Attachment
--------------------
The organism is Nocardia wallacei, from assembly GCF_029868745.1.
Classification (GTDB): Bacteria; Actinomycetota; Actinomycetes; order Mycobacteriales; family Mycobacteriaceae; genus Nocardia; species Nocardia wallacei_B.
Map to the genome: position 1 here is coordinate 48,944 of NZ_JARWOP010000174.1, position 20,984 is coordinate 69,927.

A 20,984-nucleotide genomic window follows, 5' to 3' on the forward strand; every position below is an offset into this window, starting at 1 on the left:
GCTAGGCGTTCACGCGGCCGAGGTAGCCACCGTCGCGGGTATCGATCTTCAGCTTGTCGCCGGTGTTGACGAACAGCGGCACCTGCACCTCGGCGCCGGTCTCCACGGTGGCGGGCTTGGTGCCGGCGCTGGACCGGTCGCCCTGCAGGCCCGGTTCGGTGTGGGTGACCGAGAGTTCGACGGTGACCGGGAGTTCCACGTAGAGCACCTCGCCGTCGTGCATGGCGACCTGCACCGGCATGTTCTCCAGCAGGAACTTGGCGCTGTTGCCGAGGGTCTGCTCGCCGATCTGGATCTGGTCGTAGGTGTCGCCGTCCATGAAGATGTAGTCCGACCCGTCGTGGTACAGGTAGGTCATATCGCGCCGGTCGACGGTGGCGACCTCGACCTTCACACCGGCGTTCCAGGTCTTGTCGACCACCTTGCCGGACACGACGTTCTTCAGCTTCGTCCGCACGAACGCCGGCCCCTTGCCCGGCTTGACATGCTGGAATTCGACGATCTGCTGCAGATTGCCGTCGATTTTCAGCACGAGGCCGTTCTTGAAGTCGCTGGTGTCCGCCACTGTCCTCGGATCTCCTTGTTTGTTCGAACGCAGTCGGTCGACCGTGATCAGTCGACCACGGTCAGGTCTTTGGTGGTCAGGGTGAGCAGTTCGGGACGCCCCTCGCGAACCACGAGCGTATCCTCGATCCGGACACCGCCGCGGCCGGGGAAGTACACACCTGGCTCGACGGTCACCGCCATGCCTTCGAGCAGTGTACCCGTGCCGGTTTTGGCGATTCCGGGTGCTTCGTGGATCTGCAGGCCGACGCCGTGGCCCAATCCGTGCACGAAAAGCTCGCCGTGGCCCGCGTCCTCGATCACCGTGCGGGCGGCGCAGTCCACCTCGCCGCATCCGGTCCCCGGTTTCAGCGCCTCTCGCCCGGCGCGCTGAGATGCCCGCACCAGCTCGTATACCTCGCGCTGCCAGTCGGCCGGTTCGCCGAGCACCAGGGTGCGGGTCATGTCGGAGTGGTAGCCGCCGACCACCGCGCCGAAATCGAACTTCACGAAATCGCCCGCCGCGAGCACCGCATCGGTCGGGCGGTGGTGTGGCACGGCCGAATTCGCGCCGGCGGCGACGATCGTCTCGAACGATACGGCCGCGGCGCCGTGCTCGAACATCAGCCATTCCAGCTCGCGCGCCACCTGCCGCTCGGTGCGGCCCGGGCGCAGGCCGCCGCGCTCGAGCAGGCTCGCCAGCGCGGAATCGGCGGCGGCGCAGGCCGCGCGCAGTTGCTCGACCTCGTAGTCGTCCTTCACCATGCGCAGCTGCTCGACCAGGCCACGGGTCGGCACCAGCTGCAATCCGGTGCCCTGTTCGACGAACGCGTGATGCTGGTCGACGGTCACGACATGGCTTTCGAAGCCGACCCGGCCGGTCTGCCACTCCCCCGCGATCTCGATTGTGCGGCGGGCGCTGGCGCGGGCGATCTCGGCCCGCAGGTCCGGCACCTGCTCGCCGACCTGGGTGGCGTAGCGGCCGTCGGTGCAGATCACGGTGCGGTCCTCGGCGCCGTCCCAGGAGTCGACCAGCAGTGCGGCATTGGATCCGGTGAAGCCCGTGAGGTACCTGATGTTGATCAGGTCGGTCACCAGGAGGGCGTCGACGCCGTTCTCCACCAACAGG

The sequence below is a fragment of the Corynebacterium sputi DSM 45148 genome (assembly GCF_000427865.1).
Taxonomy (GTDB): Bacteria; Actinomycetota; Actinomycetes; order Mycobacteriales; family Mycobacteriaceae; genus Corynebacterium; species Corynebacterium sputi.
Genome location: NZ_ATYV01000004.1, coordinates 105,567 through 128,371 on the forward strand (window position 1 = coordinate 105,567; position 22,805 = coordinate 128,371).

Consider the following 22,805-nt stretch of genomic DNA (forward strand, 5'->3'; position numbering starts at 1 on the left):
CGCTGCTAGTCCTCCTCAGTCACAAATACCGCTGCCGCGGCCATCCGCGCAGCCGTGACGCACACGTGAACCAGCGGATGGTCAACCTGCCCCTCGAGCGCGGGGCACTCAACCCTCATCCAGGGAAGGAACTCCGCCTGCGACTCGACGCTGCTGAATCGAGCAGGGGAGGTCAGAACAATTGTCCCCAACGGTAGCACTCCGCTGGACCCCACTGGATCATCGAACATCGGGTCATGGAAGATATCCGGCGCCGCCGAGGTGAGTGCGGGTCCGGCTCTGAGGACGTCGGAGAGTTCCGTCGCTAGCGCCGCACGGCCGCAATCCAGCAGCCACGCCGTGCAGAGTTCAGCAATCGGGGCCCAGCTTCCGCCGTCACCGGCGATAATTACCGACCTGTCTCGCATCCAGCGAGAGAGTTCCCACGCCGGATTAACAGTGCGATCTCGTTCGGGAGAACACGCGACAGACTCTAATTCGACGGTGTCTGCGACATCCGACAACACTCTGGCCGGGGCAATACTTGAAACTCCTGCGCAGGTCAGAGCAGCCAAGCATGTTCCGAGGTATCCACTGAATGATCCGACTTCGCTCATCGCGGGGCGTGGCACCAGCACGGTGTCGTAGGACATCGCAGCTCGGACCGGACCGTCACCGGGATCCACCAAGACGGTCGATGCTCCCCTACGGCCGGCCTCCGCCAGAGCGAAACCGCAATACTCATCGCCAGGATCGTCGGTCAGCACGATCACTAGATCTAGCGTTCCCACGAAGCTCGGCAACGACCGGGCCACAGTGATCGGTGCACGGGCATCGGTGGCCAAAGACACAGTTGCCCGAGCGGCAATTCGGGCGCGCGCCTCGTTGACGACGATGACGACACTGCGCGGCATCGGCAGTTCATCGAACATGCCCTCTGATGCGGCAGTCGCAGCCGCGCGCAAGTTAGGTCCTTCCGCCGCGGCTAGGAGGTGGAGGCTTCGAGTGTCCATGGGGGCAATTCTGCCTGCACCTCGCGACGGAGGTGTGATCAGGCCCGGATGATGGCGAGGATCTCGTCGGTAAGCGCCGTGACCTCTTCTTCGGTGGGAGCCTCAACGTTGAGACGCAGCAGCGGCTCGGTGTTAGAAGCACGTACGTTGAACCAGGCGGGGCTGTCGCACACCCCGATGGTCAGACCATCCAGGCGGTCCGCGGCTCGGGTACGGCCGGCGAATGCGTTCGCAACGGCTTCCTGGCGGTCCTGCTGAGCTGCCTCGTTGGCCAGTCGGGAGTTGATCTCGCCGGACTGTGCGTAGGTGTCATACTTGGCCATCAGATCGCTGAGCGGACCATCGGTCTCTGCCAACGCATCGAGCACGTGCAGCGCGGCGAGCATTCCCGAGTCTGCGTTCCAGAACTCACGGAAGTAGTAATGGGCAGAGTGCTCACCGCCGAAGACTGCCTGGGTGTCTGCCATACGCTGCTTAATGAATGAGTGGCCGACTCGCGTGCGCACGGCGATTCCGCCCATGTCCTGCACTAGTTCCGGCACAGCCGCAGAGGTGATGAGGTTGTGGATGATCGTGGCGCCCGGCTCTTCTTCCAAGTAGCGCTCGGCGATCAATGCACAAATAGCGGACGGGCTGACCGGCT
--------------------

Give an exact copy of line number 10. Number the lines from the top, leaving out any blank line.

CGCTGCTAGTCCTCCTCAGTCACAAATACCGCTGCCGCGGCCATCCGCGCAGCCGTGACGCACACGTGAACCAGCGGATGGTCAACCTGCCCCTCGAGCGCGGGGCACTCAACCCTCATCCAGGGAAGGAACTCCGCCTGCGACTCGACGCTGCTGAATCGAGCAGGGGAGGTCAGAACAATTGTCCCCAACGGTAGCACTCCGCTGGACCCCACTGGATCATCGAACATCGGGTCATGGAAGATATCCGGCGCCGCCGAGGTGAGTGCGGGTCCGGCTCTGAGGACGTCGGAGAGTTCCGTCGCTAGCGCCGCACGGCCGCAATCCAGCAGCCACGCCGTGCAGAGTTCAGCAATCGGGGCCCAGCTTCCGCCGTCACCGGCGATAATTACCGACCTGTCTCGCATCCAGCGAGAGAGTTCCCACGCCGGATTAACAGTGCGATCTCGTTCGGGAGAACACGCGACAGACTCTAATTCGACGGTGTCTGCGACATCCGACAACACTCTGGCCGGGGCAATACTTGAAACTCCTGCGCAGGTCAGAGCAGCCAAGCATGTTCCGAGGTATCCACTGAATGATCCGACTTCGCTCATCGCGGGGCGTGGCACCAGCACGGTGTCGTAGGACATCGCAGCTCGGACCGGACCGTCACCGGGATCCACCAAGACGGTCGATGCTCCCCTACGGCCGGCCTCCGCCAGAGCGAAACCGCAATACTCATCGCCAGGATCGTCGGTCAGCACGATCACTAGATCTAGCGTTCCCACGAAGCTCGGCAACGACCGGGCCACAGTGATCGGTGCACGGGCATCGGTGGCCAAAGACACAGTTGCCCGAGCGGCAATTCGGGCGCGCGCCTCGTTGACGACGATGACGACACTGCGCGGCATCGGCAGTTCATCGAACATGCCCTCTGATGCGGCAGTCGCAGCCGCGCGCAAGTTAGGTCCTTCCGCCGCGGCTAGGAGGTGGAGGCTTCGAGTGTCCATGGGGGCAATTCTGCCTGCACCTCGCGACGGAGGTGTGATCAGGCCCGGATGATGGCGAGGATCTCGTCGGTAAGCGCCGTGACCTCTTCTTCGGTGGGAGCCTCAACGTTGAGACGCAGCAGCGGCTCGGTGTTAGAAGCACGTACGTTGAACCAGGCGGGGCTGTCGCACACCCCGATGGTCAGACCATCCAGGCGGTCCGCGGCTCGGGTACGGCCGGCGAATGCGTTCGCAACGGCTTCCTGGCGGTCCTGCTGAGCTGCCTCGTTGGCCAGTCGGGAGTTGATCTCGCCGGACTGTGCGTAGGTGTCATACTTGGCCATCAGATCGCTGAGCGGACCATCGGTCTCTGCCAACGCATCGAGCACGTGCAGCGCGGCGAGCATTCCCGAGTCTGCGTTCCAGAACTCACGGAAGTAGTAATGGGCAGAGTGCTCACCGCCGAAGACTGCCTGGGTGTCTGCCATACGCTGCTTAATGAATGAGTGGCCGACTCGCGTGCGCACGGCGATTCCGCCCATGTCCTGCACTAGTTCCGGCACAGCCGCAGAGGTGATGAGGTTGTGGATGATCGTGGCGCCCGGCTCTTCTTCCAAGTAGCGCTCGGCGATCAATGCACAAATAGCGGACGGGCTGACCGGCT